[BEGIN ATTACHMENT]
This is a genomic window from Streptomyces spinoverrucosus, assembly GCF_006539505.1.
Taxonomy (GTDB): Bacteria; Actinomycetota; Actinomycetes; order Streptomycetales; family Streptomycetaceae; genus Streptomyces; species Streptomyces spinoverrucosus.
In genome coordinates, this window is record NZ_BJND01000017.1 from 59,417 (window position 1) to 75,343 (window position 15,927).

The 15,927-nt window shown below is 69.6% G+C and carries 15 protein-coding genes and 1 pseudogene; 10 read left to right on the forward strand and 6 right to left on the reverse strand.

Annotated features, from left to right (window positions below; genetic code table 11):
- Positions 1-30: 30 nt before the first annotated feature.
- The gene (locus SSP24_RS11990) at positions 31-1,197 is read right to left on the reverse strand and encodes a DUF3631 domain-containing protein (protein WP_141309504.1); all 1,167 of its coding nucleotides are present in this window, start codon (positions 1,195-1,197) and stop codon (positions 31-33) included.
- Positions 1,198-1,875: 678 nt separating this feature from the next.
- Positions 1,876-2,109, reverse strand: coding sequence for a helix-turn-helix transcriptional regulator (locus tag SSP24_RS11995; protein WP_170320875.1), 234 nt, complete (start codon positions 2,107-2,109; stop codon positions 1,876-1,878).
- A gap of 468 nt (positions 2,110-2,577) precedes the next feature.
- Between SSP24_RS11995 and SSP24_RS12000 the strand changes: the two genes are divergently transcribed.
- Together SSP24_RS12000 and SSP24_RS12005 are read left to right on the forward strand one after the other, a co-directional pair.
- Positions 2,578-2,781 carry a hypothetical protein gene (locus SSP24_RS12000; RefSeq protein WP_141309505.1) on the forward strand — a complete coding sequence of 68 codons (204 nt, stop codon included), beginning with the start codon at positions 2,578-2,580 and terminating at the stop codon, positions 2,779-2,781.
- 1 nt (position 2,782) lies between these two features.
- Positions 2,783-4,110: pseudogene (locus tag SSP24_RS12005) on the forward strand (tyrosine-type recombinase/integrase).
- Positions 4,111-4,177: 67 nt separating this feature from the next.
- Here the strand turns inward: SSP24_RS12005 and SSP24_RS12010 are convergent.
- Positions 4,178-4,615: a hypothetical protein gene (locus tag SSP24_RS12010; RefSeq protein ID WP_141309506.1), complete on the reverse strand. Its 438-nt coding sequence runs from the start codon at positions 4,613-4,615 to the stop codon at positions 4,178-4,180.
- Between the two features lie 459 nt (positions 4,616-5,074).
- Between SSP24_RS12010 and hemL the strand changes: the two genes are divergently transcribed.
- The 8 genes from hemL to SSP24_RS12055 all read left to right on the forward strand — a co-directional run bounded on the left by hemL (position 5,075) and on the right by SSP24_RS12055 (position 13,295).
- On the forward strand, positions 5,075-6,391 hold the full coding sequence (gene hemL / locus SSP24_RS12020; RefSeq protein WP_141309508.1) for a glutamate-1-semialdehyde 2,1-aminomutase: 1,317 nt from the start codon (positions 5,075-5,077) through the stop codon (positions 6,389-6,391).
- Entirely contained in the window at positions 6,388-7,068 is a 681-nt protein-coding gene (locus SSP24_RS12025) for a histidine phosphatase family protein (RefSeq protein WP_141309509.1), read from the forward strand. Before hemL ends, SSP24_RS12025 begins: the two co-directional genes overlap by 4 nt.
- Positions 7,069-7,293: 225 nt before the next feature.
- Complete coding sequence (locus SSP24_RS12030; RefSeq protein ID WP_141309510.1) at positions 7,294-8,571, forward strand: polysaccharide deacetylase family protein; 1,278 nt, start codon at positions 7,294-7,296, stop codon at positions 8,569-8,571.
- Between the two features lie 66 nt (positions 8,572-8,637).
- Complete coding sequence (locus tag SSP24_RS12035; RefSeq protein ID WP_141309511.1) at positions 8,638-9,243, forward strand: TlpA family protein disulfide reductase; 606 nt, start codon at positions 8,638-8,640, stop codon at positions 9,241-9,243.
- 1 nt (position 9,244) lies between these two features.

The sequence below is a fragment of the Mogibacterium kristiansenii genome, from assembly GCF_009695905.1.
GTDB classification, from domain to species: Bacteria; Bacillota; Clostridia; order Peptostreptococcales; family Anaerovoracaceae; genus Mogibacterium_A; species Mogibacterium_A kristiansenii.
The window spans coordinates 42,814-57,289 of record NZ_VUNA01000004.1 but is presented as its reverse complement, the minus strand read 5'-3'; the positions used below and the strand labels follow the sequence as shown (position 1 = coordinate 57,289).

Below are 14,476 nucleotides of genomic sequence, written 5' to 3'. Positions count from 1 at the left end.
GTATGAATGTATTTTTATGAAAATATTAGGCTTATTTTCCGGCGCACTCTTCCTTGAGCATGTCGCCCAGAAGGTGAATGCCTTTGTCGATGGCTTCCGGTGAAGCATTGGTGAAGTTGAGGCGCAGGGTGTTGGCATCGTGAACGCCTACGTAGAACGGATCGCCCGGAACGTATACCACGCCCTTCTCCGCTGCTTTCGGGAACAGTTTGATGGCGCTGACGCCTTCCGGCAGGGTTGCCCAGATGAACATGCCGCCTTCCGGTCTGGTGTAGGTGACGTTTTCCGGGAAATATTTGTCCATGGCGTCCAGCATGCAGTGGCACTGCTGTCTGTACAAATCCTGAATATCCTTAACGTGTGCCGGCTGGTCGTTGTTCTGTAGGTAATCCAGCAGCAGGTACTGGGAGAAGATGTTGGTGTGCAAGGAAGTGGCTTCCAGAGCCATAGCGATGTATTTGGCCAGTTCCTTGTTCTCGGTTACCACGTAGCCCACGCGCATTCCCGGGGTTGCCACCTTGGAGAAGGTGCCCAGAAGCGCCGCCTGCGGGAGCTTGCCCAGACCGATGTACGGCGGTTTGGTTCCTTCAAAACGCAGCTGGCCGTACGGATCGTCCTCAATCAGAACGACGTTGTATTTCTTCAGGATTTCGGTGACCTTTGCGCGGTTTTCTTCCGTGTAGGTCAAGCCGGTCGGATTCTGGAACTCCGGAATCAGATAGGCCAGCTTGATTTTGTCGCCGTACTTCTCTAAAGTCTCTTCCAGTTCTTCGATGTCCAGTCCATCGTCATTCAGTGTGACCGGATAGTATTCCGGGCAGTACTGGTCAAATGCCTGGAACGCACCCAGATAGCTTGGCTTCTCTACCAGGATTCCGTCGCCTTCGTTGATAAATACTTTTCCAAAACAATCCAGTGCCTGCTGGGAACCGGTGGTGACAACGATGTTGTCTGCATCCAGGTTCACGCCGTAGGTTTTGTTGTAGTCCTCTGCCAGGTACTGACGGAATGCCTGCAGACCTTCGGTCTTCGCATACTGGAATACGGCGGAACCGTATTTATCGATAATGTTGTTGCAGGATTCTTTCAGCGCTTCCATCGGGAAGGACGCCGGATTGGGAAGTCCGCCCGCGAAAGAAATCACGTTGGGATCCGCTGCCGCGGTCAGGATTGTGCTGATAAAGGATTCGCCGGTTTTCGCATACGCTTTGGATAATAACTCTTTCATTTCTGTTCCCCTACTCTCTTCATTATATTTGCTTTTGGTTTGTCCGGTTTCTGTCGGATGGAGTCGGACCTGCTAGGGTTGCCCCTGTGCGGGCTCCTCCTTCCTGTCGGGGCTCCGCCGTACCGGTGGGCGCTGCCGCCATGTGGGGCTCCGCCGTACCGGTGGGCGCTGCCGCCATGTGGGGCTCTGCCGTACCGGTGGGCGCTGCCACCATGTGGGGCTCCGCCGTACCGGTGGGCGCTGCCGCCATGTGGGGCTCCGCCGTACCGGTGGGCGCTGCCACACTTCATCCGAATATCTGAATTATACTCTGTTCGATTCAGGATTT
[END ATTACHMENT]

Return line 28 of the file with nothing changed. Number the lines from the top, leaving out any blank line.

- 1 nt (position 9,244) lies between these two features.